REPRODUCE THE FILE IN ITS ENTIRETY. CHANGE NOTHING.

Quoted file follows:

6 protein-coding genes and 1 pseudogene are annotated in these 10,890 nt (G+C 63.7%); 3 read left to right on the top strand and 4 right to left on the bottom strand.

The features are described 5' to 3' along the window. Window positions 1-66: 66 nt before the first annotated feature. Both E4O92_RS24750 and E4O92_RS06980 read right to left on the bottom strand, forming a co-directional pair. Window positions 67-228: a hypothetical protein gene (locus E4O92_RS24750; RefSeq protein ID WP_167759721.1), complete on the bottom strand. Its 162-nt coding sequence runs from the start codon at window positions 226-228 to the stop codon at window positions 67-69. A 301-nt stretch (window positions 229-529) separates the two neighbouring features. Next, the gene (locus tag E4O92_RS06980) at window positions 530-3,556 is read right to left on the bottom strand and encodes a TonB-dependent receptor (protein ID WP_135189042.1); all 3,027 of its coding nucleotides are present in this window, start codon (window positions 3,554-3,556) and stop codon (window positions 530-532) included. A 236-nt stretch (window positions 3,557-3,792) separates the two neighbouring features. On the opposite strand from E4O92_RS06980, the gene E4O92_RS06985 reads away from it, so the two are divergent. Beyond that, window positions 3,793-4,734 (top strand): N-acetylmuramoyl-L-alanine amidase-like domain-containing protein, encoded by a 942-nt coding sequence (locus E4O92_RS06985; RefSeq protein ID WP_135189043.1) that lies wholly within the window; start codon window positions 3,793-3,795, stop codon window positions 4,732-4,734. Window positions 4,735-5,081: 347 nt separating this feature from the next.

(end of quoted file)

6 protein-coding genes and 1 pseudogene are annotated in these 10,890 nt (G+C 63.7%); 3 read left to right on the top strand and 4 right to left on the bottom strand.

The features are described 5' to 3' along the window. Window positions 1-66: 66 nt before the first annotated feature. Both E4O92_RS24750 and E4O92_RS06980 read right to left on the bottom strand, forming a co-directional pair. Window positions 67-228: a hypothetical protein gene (locus E4O92_RS24750; RefSeq protein ID WP_167759721.1), complete on the bottom strand. Its 162-nt coding sequence runs from the start codon at window positions 226-228 to the stop codon at window positions 67-69. A 301-nt stretch (window positions 229-529) separates the two neighbouring features. Next, the gene (locus tag E4O92_RS06980) at window positions 530-3,556 is read right to left on the bottom strand and encodes a TonB-dependent receptor (protein ID WP_135189042.1); all 3,027 of its coding nucleotides are present in this window, start codon (window positions 3,554-3,556) and stop codon (window positions 530-532) included. A 236-nt stretch (window positions 3,557-3,792) separates the two neighbouring features. On the opposite strand from E4O92_RS06980, the gene E4O92_RS06985 reads away from it, so the two are divergent. Beyond that, window positions 3,793-4,734 (top strand): N-acetylmuramoyl-L-alanine amidase-like domain-containing protein, encoded by a 942-nt coding sequence (locus E4O92_RS06985; RefSeq protein ID WP_135189043.1) that lies wholly within the window; start codon window positions 3,793-3,795, stop codon window positions 4,732-4,734. Window positions 4,735-5,081: 347 nt separating this feature from the next.